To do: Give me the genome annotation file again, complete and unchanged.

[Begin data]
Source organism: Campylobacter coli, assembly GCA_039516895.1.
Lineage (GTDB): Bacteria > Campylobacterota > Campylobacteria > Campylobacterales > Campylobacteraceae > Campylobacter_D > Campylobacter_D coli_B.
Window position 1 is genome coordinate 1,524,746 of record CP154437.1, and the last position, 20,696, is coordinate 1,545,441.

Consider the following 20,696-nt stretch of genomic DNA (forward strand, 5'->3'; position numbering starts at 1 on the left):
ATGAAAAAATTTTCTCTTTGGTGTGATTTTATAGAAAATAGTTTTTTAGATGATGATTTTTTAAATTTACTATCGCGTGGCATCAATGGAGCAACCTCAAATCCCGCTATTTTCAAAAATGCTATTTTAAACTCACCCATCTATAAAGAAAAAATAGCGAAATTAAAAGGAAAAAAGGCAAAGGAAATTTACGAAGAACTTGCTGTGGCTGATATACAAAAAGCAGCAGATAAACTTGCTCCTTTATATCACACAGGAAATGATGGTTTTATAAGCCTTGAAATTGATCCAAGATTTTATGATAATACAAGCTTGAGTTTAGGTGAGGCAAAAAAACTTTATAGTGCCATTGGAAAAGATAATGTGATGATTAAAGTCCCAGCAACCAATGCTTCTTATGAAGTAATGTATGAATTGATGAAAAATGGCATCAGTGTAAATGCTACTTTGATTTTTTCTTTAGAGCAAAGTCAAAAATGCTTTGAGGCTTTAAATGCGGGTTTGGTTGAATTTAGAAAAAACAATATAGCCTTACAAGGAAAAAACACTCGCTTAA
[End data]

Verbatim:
Source organism: Campylobacter coli, assembly GCA_039516895.1.
Lineage (GTDB): Bacteria > Campylobacterota > Campylobacteria > Campylobacterales > Campylobacteraceae > Campylobacter_D > Campylobacter_D coli_B.
Window position 1 is genome coordinate 1,524,746 of record CP154437.1, and the last position, 20,696, is coordinate 1,545,441.

Consider the following 20,696-nt stretch of genomic DNA (forward strand, 5'->3'; position numbering starts at 1 on the left):
ATGAAAAAATTTTCTCTTTGGTGTGATTTTATAGAAAATAGTTTTTTAGATGATGATTTTTTAAATTTACTATCGCGTGGCATCAATGGAGCAACCTCAAATCCCGCTATTTTCAAAAATGCTATTTTAAACTCACCCATCTATAAAGAAAAAATAGCGAAATTAAAAGGAAAAAAGGCAAAGGAAATTTACGAAGAACTTGCTGTGGCTGATATACAAAAAGCAGCAGATAAACTTGCTCCTTTATATCACACAGGAAATGATGGTTTTATAAGCCTTGAAATTGATCCAAGATTTTATGATAATACAAGCTTGAGTTTAGGTGAGGCAAAAAAACTTTATAGTGCCATTGGAAAAGATAATGTGATGATTAAAGTCCCAGCAACCAATGCTTCTTATGAAGTAATGTATGAATTGATGAAAAATGGCATCAGTGTAAATGCTACTTTGATTTTTTCTTTAGAGCAAAGTCAAAAATGCTTTGAGGCTTTAAATGCGGGTTTGGTTGAATTTAGAAAAAACAATATAGCCTTACAAGGAAAAAACACTCGCTTAA